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A Barefoot Workout: The P90X Answer To The Vibram FiveFinger

I do P90X and Insanity barefoot. Yeah, putting my toes within inches of hovering, weighted dumbbells makes the barefoot workout thing sound a little counterintuitive… but hear me out.

First, some set-up:

“The typical human foot is an anatomical marvel of evolution with 26 bones, 33 joints, 20 muscles and hundreds of sensory receptors, tendons and ligaments. Like the rest of the body, to keep our feet healthy, they need to be stimulated and exercised.” –Vibram FiveFinger Website

IE–  modern shoes are allowing your feet to kick back big time. If you’re not familiar with the whole FiveFinger shoe thing, it’s the “shoe” non-wearers make fun of and the “shoe” its wearers (elite, natural runners) swear by. Less a shoe than a foot glove with traction, the idea behind the FiveFinger is to give your foot natural strength and performance by allowing it to do its job of supporting you rather than being supported and weakened through the “cushion” and “support” pampering found in most traditional shoes. By using your foot without the coddling technology of a traditional athletic shoe, the idea is to reduce injury, enhance coordination and balance and build strength.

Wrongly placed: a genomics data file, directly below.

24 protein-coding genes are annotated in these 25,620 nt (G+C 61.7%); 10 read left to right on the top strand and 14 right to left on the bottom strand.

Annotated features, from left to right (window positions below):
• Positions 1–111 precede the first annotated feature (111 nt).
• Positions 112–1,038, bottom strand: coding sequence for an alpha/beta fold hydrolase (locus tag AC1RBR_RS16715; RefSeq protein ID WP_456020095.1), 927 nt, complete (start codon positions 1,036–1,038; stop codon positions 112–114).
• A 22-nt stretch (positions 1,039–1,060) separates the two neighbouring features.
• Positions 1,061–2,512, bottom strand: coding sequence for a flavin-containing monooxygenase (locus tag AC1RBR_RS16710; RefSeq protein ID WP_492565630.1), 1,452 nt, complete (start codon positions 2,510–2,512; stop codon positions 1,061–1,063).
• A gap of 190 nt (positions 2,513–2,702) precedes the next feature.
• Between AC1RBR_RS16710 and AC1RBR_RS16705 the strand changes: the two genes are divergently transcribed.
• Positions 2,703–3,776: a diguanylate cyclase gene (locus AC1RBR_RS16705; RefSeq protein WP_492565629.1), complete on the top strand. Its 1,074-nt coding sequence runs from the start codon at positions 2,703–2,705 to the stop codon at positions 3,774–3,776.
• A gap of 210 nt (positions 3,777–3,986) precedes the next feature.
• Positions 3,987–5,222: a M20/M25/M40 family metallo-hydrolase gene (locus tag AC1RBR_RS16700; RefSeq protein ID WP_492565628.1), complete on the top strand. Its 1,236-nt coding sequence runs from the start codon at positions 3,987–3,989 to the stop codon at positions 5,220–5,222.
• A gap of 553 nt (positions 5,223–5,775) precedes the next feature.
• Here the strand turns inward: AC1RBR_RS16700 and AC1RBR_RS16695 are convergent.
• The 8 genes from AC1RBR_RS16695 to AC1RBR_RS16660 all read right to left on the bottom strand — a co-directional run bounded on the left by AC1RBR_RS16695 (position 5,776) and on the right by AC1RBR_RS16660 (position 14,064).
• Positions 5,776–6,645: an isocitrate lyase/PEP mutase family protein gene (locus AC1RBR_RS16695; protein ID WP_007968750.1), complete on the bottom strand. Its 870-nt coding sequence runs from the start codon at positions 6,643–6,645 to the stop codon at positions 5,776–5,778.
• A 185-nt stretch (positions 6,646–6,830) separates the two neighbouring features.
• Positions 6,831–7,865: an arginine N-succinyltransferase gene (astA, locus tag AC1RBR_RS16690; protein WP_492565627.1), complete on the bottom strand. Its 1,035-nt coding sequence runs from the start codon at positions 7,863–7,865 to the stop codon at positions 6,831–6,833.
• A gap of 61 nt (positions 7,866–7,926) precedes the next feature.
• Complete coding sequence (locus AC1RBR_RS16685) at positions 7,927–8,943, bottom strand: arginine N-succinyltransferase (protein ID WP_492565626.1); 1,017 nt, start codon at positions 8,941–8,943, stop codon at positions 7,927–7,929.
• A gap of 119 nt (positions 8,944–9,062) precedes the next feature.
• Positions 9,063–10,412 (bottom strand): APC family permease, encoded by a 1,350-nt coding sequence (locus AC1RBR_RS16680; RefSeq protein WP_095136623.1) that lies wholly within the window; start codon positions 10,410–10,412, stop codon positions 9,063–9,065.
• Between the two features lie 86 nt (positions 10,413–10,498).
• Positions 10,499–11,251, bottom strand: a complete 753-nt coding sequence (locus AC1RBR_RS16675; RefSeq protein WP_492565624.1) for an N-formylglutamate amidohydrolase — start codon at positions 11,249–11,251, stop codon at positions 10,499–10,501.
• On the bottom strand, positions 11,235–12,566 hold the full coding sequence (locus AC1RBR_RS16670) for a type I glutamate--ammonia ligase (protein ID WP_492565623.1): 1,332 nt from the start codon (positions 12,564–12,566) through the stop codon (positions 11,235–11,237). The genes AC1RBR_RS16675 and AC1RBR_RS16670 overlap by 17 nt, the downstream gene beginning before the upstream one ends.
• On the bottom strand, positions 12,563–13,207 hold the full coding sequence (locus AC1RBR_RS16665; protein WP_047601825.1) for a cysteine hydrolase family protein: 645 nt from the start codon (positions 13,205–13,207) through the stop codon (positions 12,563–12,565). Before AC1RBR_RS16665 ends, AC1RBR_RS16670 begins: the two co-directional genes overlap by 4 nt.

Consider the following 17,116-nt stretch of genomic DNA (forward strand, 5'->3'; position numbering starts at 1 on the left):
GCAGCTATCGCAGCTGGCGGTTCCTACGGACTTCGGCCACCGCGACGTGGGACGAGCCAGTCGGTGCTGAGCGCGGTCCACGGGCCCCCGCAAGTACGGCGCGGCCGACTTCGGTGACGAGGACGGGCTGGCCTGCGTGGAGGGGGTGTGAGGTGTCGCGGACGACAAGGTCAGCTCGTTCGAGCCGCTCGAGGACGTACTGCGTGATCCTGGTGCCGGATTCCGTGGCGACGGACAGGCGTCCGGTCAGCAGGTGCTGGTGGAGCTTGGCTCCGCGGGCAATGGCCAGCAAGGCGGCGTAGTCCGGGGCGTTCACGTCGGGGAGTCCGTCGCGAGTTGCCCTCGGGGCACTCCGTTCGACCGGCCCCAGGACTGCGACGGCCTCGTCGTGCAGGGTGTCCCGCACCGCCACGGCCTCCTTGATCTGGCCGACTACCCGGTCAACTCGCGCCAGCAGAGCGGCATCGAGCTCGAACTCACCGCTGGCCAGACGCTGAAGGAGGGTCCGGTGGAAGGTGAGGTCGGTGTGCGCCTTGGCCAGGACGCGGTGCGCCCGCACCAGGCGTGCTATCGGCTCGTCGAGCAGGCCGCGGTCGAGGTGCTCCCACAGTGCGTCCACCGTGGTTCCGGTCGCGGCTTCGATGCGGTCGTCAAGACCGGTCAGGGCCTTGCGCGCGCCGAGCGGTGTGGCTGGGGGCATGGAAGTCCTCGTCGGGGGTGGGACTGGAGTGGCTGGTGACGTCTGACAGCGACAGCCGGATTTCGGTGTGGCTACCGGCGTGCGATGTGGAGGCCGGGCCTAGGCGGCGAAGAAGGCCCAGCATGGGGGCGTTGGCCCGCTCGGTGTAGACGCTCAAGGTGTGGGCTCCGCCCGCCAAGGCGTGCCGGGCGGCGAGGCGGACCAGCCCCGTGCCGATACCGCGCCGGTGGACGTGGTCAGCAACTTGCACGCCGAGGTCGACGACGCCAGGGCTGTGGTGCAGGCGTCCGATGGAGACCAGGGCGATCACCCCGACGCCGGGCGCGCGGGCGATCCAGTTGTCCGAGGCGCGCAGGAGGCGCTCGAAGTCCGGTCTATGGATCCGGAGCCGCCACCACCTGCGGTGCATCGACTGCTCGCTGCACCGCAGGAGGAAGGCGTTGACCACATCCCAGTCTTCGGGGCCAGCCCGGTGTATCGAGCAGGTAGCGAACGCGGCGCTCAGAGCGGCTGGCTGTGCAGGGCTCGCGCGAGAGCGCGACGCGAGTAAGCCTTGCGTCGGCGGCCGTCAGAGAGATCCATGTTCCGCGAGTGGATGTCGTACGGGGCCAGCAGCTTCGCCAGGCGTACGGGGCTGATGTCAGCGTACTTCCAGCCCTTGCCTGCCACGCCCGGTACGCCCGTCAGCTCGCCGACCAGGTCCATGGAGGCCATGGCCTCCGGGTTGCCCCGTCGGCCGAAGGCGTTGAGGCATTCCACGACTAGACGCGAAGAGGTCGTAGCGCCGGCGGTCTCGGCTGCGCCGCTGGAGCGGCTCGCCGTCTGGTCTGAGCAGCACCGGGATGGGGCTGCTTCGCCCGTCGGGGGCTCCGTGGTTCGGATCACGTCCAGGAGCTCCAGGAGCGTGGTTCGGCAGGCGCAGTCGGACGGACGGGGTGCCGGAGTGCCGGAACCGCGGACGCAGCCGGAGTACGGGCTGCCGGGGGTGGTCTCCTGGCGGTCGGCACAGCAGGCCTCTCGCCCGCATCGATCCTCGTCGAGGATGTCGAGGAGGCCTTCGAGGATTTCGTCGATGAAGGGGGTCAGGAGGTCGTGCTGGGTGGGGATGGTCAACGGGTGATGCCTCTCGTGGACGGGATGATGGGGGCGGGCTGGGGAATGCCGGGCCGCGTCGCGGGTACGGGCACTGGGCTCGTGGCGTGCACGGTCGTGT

From those I’ve known who’ve adopted the FiveFinger, there was definitely an adjustment period of breaking the foot in (you don’t go bench-pressing 300 lbs. right off the bat either) and getting it used to “working” but in the end their feet became 26-boned, 33-jointed instruments of performance awesome.

So what does this have to do with p90X?In working out barefoot, the same principle applies.

I used to do P90X in shoes on my living room carpet but after finding my feet and soles heating up in plyometrics and my feet gripping the floor as I turned and pivoted in Kenpo, I went barefoot… and found it made my workouts a whole lot more comfortable. My feet pivoted smoothly instead of catching carpet and I never felt the uncomfortable heat or rub of the blister-preceding “hot foot”.

I know the no-shoe thing laughs in the face of danger when it comes to resistance days (and it might not be a bad idea to wear shoes when lifting weights anyway) but when it comes to jumping and hopping there’s a method to the madness– the same method that’s given rise to the whole FiveFinger phenomenon: strengthening, stimulating and exercising the muscles and tendons in your feet and ankles.

And while arguments abound on both sides for the mechanics of shoe-wearing vs. non, one thing is for sure as far as I’m concerned: the barefoot workout is far more comfortable. Exercise caution (be very carefully on resistance days) and see how you take to it… you might just like it. 

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